A few days ago across at Marketing Pilgrim, Cynthia Boris wrote 70 Percent of Consumers Won’t Buy from a Company They Don’t Like.
The source of the statement was from a new report from Weber Shandwick, a global PR agency, called “The Company behind the Brand: In Reputation We Trust.”
According to Weber Shandwick:
“The research was conducted in October and November 2011 among 1,375 consumers (ages 18+) and 575 senior executives in companies with revenue of $500 million or more. Respondents were located in four key markets: two developed markets (the U.S. and U.K.) and two emerging markets (China and Brazil).”
Now, there are some interesting findings in this report about what drives reputation and these are applicable to both large and small companies. It is worth checking out.
However, if you dig into the report there are a couple of charts in there that made me think (What influences consumer perceptions about companies? on p.17 and What influences company reputation, according to executives? on p.20). If you want to see the whole report and check out what I am talking about the click on “The Company behind the Brand: In Reputation We Trust.”
The reason I found it interesting was that these two questions reminded me of a piece of research that RightNow Technologies conducted back in 2005 (The Loyalty Connection: Secrets To Customer Retention) that included some insights on the difference in perception between an executives view of the world and a customers view of the world and the reasons that customers leave.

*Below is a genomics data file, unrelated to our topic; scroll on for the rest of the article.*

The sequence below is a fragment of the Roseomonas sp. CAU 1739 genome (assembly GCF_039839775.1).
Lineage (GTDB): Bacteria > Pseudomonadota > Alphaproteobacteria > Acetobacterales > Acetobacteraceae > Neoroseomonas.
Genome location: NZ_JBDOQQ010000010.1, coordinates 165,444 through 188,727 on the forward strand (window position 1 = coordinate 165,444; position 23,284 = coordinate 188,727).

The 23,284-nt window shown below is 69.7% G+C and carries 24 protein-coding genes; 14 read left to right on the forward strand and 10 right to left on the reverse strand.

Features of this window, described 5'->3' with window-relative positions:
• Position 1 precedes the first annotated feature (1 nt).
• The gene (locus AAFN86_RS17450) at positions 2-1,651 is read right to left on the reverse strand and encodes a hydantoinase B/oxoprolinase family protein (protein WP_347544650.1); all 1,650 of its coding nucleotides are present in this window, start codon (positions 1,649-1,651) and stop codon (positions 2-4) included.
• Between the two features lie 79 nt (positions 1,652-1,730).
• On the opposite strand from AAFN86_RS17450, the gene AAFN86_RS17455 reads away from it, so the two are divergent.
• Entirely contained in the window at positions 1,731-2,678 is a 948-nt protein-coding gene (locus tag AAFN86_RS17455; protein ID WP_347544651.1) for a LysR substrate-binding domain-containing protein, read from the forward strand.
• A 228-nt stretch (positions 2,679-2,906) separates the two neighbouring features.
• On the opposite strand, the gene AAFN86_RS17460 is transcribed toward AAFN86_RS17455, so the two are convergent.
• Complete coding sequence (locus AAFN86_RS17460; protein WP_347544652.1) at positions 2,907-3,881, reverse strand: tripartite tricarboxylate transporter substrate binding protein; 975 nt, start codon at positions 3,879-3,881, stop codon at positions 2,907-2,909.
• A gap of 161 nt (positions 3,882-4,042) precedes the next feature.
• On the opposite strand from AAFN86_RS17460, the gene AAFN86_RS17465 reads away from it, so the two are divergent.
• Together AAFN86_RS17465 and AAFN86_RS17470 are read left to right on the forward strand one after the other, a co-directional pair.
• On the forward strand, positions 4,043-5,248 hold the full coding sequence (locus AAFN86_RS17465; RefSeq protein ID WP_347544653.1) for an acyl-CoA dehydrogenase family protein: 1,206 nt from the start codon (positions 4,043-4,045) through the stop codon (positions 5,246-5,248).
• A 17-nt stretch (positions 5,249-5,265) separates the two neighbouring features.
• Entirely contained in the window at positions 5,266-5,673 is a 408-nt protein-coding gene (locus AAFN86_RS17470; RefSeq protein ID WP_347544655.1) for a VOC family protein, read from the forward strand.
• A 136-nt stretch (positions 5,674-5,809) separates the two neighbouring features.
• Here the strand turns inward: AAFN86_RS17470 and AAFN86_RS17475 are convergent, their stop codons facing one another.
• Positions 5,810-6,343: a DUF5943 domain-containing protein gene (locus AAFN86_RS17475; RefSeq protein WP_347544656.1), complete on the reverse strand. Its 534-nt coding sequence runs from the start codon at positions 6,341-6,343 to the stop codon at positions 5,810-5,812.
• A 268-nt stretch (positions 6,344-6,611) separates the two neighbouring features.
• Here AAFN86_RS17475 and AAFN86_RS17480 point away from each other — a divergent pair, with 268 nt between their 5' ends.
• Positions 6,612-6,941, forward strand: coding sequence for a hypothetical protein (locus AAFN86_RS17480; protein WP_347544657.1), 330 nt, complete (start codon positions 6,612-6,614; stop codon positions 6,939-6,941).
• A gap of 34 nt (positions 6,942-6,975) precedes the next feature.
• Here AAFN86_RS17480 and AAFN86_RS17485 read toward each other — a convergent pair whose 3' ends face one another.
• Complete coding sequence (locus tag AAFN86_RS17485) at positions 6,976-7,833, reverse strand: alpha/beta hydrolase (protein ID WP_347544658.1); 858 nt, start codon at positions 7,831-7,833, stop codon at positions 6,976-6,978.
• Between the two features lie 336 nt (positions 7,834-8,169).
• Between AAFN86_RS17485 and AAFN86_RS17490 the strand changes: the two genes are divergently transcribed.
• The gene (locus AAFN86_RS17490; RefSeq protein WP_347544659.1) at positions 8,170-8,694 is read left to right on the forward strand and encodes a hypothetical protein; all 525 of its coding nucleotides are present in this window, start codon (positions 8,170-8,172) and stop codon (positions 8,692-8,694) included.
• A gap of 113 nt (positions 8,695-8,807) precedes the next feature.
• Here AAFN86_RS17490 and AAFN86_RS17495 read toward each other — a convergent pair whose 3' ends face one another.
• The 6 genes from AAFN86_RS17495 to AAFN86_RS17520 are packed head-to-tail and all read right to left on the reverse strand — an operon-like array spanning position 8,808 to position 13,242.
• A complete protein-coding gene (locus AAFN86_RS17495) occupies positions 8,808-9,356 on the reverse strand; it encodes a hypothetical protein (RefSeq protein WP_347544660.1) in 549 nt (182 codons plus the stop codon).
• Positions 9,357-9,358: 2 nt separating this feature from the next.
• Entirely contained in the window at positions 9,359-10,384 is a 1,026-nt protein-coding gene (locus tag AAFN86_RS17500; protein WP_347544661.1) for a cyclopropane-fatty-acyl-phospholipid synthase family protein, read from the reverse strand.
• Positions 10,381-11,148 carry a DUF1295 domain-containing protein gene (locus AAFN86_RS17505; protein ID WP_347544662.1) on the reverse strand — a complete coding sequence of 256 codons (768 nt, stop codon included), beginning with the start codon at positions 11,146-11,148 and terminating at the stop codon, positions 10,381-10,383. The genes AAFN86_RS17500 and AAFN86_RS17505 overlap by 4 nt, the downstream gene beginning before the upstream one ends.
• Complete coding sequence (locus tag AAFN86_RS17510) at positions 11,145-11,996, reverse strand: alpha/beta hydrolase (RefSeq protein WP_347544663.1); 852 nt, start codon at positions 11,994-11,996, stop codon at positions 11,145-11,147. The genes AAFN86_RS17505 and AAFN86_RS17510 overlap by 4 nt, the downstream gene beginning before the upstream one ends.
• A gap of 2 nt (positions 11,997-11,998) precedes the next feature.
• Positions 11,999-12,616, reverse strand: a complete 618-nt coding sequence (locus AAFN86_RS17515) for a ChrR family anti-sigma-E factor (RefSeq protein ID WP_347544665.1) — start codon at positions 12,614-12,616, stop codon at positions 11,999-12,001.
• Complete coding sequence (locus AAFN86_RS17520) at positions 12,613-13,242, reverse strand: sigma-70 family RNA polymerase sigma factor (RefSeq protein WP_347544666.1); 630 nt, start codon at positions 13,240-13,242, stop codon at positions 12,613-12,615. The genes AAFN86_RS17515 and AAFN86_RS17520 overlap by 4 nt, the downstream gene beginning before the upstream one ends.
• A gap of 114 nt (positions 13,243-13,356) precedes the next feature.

Back to the Weber Shandwick research. If you take their data and stand it side by side then you get the following chart:
What did you notice?
For me, there are a few things that stand out:
- Executives placed more importance on every identified source of influence than customers.
- Executives place way too much importance compared to their customers on Company leader communications, Awards and rankings and advertising as influencers of their reputation. The first and, perhaps part of, the second I can understand from a market and shareholder perspective if you are a traded company. However, what it shows is that there are still many businesses and in business that are following and believing a ‘broadcast’ model of marketing and doing business.
- Whilst customers are coming to trust social networks increasingly, according to Edelman – another PR agency, executives seem to believing a lot of the hype that exists around social networks and are over stating their influence.
No wonder corporate executives are running around worrying about everything all of the time. Maybe they are worrying about a few too many things too much.
But, the thing that worries me the most is the perception gap that seems to exist. Why is that? Surely, executives are customers too. So, why is there a perception gap between the two groups on what influences brand, reputation and trust?
We are living in a changing world and are striving to build more customer centric businesses, get closer to our customers and better understand them. Seems like many still have some way to go.